Family capitalism has experienced a renaissance. Even giant firms are now often controlled by their owners the way Andrew Carnegie once captained his steel works or Henry Ford his car company. Some of these new family firms were previously publicly traded corporations that went private. A buy-out craze initiated by private equity firms hungry for quick turn-around profits, like Mitt Romney's infamous Bain Capital, lent the process a major hand. This might be thought of as entrepreneurial capitalism for the short-term, a strictly finance-driven strategy.
But family-based firms in it for the long haul have also proliferated and flourished in this era of economic turbulence. These are no longer stodgy, technologically antiquated outfits, narrowly dedicated to churning out a single, time-tested product. They are often remarkably adept at responding to shifts in the market, often highly diversified in what they make and sell, and -- thanks to the expansion of capital markets -- they now enjoy a degree of financial independence not unlike that of their dynastic forebears of the nineteenth century, who relied on internally generated resources to keep free of the banks. They have been cropping up in newer growth sectors of the economy, including retail, entertainment, energy, finance, and high tech. Nor are they necessarily small-fry mom-and-pop operations. One-third of the Fortune 500 now fall into the category of family-controlled.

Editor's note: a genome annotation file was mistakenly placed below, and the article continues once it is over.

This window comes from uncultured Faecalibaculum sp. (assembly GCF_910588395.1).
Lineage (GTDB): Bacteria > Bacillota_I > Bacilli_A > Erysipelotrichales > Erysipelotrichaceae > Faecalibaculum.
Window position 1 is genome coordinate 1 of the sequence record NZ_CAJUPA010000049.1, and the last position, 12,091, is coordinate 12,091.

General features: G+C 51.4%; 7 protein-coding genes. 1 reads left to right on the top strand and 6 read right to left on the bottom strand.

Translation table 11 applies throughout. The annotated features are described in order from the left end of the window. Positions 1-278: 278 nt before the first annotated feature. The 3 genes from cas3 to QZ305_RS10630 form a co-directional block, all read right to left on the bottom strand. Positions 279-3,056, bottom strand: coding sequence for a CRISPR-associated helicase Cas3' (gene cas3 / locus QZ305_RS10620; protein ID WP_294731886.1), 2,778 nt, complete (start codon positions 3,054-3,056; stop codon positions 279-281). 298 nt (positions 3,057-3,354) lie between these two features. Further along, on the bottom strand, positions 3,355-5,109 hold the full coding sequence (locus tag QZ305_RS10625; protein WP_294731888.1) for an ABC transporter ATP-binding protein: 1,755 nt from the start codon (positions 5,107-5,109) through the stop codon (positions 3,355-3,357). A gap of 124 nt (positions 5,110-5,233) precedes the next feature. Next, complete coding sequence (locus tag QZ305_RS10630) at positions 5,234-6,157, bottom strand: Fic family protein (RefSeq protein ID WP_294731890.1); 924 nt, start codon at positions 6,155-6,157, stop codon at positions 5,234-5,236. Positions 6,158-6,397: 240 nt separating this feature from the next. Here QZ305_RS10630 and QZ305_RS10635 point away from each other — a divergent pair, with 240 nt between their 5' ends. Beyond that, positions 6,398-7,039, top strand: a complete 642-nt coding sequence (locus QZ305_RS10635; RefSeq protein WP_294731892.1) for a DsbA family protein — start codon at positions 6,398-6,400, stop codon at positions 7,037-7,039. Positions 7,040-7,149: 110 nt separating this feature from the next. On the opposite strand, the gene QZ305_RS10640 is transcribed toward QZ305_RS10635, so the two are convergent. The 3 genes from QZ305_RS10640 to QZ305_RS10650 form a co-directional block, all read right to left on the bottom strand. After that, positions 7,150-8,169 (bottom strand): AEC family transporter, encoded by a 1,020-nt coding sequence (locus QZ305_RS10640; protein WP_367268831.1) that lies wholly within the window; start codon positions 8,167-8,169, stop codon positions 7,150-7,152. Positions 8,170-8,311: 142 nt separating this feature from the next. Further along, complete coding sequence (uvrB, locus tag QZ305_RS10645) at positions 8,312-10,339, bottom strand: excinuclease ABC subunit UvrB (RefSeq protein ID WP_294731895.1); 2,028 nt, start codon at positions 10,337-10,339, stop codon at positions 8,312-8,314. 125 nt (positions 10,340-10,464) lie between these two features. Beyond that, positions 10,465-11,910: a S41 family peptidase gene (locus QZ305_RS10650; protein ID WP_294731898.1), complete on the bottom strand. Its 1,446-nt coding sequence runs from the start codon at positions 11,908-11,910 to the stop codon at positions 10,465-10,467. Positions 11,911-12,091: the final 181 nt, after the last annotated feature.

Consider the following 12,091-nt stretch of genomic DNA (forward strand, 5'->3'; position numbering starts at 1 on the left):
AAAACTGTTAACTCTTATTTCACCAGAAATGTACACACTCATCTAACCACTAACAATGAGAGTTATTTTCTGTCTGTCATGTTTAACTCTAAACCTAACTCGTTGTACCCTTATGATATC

Feet firmly anchored in their business fiefdoms, family patriarchs loom over the twenty-first-century landscape, lending it a back-to-the-future air. They exercise enormous political influence. They talk loudly and carry big sticks. Their money elects officials, finances their own campaigns for public office, and is reconfiguring our political culture by fertilizing a rain forest of think tanks, journals, and political action committees. A nation which, a generation ago, largely abandoned its historic resistance to organized wealth and power has allowed this newest version of the "robber baron" to dominate the public arena to a degree that might have astonished even John Jacob Astor and Cornelius Vanderbilt.
The Political Imperative